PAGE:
So taking a cautious approach to digital services and technologies may shrink the risk to government, but it doesn’t necessarily minimise the costs to society. The calculation facing governments, said Chadwick, is: “What is the cost of going too slowly on some of these choices, and also what is the cost of going too quickly?”
Dax Harkins, director for government payment services at the UK agency National Savings & Investments, could see challenges in applying the ‘Uber’ model to social care. In health and social care, he said, there are “big, thorny, systemic issues to try to deal with” before digitising access. But the private sector is moving forwards fast, said Harkins, and government will have to innovate to keep up.“No organisation or government really has a choice about the pace,” he said. “It’s happening and it’s being forced on us; citizens are demanding it, are used to it.”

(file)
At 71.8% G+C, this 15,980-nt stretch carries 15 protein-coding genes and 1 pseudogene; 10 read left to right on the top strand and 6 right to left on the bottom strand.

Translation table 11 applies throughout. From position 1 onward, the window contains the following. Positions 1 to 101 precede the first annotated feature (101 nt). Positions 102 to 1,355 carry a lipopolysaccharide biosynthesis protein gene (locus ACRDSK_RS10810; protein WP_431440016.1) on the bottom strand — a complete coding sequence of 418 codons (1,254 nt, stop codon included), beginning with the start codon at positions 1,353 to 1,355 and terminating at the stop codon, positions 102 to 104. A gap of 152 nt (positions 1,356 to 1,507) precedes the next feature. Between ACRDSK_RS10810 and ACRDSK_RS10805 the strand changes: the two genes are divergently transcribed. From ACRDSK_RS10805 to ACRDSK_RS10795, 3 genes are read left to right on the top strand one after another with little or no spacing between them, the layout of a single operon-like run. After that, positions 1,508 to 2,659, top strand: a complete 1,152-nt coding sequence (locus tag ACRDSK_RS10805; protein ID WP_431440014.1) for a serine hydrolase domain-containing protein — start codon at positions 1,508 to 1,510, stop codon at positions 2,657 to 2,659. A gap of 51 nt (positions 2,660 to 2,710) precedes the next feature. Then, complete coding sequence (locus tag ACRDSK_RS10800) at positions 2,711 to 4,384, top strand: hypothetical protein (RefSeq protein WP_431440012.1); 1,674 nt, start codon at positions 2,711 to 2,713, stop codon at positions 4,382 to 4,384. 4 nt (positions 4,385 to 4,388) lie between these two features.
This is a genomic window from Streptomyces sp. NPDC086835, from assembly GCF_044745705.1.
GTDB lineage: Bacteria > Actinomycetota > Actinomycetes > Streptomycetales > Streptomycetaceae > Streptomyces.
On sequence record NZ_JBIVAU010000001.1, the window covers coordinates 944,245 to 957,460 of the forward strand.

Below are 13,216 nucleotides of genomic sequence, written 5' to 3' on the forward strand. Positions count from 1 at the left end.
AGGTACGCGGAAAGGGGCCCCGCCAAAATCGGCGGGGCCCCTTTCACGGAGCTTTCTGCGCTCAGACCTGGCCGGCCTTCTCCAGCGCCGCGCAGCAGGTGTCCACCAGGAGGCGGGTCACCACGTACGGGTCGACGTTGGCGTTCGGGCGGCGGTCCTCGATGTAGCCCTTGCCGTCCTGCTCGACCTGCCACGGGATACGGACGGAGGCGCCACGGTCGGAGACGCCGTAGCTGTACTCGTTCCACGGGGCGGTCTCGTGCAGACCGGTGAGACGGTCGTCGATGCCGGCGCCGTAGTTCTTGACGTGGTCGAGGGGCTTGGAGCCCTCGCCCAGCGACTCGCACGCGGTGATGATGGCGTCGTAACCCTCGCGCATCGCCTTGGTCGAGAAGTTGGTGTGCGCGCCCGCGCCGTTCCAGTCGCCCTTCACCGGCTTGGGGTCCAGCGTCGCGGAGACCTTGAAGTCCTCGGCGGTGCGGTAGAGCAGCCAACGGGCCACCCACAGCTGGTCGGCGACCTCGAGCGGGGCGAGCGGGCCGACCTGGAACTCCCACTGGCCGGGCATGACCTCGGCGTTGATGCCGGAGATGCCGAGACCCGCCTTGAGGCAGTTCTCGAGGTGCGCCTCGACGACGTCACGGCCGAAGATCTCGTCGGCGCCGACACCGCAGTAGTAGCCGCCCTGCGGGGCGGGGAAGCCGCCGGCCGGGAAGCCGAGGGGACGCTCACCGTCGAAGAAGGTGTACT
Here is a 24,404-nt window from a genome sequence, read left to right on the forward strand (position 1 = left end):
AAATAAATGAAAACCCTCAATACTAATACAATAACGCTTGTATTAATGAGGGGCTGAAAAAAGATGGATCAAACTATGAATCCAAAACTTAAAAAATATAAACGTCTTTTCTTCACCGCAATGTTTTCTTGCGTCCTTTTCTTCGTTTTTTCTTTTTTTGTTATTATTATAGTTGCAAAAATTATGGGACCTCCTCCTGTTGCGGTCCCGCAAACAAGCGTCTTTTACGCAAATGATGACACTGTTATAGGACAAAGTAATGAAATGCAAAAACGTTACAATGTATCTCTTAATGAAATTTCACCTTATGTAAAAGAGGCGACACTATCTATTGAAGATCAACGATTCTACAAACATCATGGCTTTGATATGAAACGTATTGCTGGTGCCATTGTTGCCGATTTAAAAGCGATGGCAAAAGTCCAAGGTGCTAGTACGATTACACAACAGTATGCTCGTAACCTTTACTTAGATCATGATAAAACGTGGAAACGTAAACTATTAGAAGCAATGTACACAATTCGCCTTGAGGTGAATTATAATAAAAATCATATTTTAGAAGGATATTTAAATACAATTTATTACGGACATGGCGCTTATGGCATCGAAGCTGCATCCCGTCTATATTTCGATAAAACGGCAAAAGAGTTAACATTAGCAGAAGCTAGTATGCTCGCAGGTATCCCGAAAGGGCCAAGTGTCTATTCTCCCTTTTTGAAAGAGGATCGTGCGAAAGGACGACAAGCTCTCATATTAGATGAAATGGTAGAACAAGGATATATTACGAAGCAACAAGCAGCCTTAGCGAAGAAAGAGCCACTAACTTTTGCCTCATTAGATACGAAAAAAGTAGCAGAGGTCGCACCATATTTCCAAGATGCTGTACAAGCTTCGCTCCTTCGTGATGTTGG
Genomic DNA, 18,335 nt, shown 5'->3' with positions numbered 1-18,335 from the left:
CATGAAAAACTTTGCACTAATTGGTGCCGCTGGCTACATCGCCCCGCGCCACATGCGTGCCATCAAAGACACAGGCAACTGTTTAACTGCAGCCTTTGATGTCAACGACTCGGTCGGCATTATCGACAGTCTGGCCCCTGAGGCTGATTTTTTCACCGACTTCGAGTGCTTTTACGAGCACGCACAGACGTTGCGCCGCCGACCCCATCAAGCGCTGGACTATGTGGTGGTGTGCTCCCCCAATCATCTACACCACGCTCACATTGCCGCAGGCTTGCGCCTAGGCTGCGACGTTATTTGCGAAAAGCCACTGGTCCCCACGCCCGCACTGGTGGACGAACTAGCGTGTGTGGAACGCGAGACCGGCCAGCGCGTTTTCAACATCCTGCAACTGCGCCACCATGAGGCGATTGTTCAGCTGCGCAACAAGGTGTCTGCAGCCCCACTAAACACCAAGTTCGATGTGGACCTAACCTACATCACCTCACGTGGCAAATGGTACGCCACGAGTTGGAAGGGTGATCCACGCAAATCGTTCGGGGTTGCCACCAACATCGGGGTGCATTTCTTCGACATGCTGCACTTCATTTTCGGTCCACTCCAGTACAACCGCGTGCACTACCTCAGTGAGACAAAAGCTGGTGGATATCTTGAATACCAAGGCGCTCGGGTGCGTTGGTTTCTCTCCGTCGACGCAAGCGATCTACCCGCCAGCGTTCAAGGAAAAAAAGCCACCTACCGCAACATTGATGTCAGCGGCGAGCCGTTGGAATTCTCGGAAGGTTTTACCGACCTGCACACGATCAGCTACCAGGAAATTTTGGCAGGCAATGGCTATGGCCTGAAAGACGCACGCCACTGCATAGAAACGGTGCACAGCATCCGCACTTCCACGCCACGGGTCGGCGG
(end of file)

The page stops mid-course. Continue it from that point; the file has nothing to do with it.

How to progress?
There was more consensus when the panel were asked which changes they’d like to see to encourage civil service innovation. Batt and Chadwick agreed more leadership was essential to drive innovation forward, with Chadwick also suggested equalising pay scales between the private and public sector.
Harkins and Tang Liheng, director of Singapore’s Transformation Office, both recommended breaking down silos – both between departments, and between the public and private sectors. This echoed points made earlier in the discussion by Tang Liheng, who said that “blurring the boundaries between the private and public sector” would help governments provide better citizen-centred public services. And Veneros urged governments to make more use of available data.